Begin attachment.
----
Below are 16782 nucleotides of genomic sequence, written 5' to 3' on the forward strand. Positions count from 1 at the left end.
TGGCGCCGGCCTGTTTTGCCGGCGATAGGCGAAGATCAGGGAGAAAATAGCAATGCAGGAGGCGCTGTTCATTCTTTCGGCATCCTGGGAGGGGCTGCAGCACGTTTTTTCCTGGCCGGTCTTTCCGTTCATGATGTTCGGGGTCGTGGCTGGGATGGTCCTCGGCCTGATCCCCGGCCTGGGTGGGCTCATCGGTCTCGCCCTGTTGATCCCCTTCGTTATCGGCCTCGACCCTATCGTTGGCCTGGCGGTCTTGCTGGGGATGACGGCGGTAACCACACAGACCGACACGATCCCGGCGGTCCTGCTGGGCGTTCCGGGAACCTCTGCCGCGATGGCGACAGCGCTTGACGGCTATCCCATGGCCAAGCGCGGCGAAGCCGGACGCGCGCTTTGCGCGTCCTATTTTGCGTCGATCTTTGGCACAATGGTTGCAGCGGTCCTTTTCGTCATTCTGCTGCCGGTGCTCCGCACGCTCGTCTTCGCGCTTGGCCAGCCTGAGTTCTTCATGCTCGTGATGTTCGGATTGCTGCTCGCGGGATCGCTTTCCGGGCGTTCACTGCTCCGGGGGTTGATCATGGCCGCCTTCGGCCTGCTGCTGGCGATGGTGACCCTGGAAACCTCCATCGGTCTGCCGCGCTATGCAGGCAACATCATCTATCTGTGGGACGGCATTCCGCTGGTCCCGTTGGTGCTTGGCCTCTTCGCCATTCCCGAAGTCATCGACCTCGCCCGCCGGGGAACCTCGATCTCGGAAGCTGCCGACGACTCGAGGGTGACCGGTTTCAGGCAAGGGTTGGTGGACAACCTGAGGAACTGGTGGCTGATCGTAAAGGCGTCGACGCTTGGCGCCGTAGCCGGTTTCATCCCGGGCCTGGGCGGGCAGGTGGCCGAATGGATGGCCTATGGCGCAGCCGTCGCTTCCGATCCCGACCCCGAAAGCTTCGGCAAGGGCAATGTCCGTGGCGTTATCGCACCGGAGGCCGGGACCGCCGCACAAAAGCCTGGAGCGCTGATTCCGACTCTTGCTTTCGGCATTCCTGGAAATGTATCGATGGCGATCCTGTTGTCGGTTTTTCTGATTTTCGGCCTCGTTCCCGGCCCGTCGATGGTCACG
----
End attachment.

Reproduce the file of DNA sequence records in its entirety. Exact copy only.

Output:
Below are 16782 nucleotides of genomic sequence, written 5' to 3' on the forward strand. Positions count from 1 at the left end.
TGGCGCCGGCCTGTTTTGCCGGCGATAGGCGAAGATCAGGGAGAAAATAGCAATGCAGGAGGCGCTGTTCATTCTTTCGGCATCCTGGGAGGGGCTGCAGCACGTTTTTTCCTGGCCGGTCTTTCCGTTCATGATGTTCGGGGTCGTGGCTGGGATGGTCCTCGGCCTGATCCCCGGCCTGGGTGGGCTCATCGGTCTCGCCCTGTTGATCCCCTTCGTTATCGGCCTCGACCCTATCGTTGGCCTGGCGGTCTTGCTGGGGATGACGGCGGTAACCACACAGACCGACACGATCCCGGCGGTCCTGCTGGGCGTTCCGGGAACCTCTGCCGCGATGGCGACAGCGCTTGACGGCTATCCCATGGCCAAGCGCGGCGAAGCCGGACGCGCGCTTTGCGCGTCCTATTTTGCGTCGATCTTTGGCACAATGGTTGCAGCGGTCCTTTTCGTCATTCTGCTGCCGGTGCTCCGCACGCTCGTCTTCGCGCTTGGCCAGCCTGAGTTCTTCATGCTCGTGATGTTCGGATTGCTGCTCGCGGGATCGCTTTCCGGGCGTTCACTGCTCCGGGGGTTGATCATGGCCGCCTTCGGCCTGCTGCTGGCGATGGTGACCCTGGAAACCTCCATCGGTCTGCCGCGCTATGCAGGCAACATCATCTATCTGTGGGACGGCATTCCGCTGGTCCCGTTGGTGCTTGGCCTCTTCGCCATTCCCGAAGTCATCGACCTCGCCCGCCGGGGAACCTCGATCTCGGAAGCTGCCGACGACTCGAGGGTGACCGGTTTCAGGCAAGGGTTGGTGGACAACCTGAGGAACTGGTGGCTGATCGTAAAGGCGTCGACGCTTGGCGCCGTAGCCGGTTTCATCCCGGGCCTGGGCGGGCAGGTGGCCGAATGGATGGCCTATGGCGCAGCCGTCGCTTCCGATCCCGACCCCGAAAGCTTCGGCAAGGGCAATGTCCGTGGCGTTATCGCACCGGAGGCCGGGACCGCCGCACAAAAGCCTGGAGCGCTGATTCCGACTCTTGCTTTCGGCATTCCTGGAAATGTATCGATGGCGATCCTGTTGTCGGTTTTTCTGATTTTCGGCCTCGTTCCCGGCCCGTCGATGGTCACG